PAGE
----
Rugby World Cup
Greg Growden peers into his crystal ball one last time to predict the Rugby World Cup final
Greg Growden
October 30, 2015
World Cup final: The All Blacks desperately want two in a row

The mouldy old Wizard suit gets one last airing for the year, as Greg Growden attempts to continue his six out of six streak of successfully picking all final match victors at this World Cup.

The crucial factors:

Will the All Blacks prove Springbok coach Heyneke Meyer right by showing in the final that they are the greatest team of all time? And have the Wallabies the resources to stop them?

Becoming the first country to successfully defend their World Cup title will go a long way towards confirming that this is the most superior of rugby teams- even if the All Blacks have been somewhat erratic during this tournament.

But with this being Richie McCaw and Daniel Carter's last game in the All Black jersey, expect something special.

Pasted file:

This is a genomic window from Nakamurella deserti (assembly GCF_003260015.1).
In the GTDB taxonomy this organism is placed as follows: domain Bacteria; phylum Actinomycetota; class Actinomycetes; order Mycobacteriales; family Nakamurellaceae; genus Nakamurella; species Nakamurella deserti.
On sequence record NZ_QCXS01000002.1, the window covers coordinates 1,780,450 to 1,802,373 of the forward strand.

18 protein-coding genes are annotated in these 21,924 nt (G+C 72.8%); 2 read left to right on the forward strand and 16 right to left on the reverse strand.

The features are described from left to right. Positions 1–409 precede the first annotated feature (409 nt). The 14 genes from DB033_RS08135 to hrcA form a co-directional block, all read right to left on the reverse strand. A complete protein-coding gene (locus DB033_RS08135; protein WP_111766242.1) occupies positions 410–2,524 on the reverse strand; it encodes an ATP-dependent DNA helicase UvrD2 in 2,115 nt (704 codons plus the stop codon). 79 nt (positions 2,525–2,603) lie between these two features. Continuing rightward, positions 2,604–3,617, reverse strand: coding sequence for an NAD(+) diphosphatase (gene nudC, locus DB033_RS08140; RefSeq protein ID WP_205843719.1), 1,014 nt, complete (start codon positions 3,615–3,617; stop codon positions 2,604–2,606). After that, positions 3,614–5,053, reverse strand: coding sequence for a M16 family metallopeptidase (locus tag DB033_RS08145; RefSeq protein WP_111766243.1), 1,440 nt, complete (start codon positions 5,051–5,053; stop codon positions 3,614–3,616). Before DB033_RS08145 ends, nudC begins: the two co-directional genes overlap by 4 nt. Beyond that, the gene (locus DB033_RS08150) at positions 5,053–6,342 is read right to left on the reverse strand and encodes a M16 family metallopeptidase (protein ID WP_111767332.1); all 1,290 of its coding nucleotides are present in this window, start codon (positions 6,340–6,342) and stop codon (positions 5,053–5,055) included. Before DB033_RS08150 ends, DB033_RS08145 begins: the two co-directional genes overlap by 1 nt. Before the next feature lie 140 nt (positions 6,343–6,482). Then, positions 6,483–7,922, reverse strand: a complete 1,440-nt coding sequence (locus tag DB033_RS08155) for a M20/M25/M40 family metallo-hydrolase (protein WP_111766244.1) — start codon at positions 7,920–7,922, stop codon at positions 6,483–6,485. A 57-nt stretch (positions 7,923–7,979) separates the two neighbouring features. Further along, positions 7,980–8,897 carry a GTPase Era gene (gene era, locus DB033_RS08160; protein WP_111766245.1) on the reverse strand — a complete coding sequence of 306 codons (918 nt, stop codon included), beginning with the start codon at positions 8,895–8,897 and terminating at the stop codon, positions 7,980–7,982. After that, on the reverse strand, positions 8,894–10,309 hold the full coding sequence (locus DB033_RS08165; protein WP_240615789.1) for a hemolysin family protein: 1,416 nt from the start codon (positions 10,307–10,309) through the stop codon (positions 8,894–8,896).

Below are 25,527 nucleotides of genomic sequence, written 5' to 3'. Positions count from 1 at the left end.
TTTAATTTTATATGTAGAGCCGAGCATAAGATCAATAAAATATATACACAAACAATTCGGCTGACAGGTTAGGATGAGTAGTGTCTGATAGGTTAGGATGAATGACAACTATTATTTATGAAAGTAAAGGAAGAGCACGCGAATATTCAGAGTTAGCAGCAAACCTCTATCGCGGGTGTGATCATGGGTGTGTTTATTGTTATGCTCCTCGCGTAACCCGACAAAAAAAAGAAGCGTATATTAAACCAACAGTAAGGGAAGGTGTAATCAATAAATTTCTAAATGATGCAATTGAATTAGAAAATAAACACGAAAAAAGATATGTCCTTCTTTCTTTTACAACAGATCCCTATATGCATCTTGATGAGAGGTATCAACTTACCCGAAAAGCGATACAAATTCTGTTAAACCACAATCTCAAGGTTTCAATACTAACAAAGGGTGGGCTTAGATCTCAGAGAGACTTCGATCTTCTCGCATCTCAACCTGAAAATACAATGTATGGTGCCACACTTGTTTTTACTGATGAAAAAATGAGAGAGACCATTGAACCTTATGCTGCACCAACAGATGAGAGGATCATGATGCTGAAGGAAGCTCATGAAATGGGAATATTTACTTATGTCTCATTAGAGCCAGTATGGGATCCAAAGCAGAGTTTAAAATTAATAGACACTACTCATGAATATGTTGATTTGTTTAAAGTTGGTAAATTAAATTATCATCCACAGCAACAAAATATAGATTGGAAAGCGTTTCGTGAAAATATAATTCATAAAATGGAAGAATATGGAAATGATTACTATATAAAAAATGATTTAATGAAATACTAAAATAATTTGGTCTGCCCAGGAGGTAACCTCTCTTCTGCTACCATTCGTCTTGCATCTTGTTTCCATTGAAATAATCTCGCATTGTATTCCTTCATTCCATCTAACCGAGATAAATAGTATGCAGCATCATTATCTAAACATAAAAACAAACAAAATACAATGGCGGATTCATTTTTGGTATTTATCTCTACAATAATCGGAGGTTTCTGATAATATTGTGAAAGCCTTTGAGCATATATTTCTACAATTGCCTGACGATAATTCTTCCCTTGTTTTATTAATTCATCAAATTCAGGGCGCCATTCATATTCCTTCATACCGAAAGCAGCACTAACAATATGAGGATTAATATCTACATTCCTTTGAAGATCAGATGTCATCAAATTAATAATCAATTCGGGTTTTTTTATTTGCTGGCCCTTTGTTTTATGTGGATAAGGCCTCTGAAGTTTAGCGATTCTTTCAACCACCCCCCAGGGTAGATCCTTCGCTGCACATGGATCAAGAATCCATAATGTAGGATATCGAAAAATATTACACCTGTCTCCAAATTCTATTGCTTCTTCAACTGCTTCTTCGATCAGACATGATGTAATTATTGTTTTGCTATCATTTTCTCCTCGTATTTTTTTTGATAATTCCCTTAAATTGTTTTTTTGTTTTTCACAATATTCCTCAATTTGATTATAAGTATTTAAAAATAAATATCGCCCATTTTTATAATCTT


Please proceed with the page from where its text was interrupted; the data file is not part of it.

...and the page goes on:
Nonetheless Australia do have the ability to destabilise them. Australia's greatest asset is their defence, and the All Blacks, in spite of their dangerous attacking prowess, will find it very difficult to score tries in the final. As well, the Wallabies boast an industrious, quality backrow in David Pocock, Scott Fardy and Michael Hooper that can disrupt New Zealand. It happened once before this year- in Sydney, and it could easily happen again.

© Mike Egerton/PA Wire

There are those who are muttering that the Wallabies may have been involved in an elaborate smoke and mirrors exercise in the second Bledisloe Cup match in Auckland as part of the master plan to win the World Cup. By selecting an inferior team, including opting against the successful Pocock/Hooper/Fardy backrow combination after it had been so effective in Sydney and instead putting Pocock on the bench, didn't give the All Blacks a second chance to work out the best way to counter them.

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To those pushing that theory, I say poppycock. Tell that to the six Australian players who were brought into the starting XV for Auckland. Were they just fodder? If so, coach Michael Cheika, who surely can't be throwing out white lies at endless World Cup media conferences when he says that he only operates 'game by game', has a lot of explaining to do to that group of players.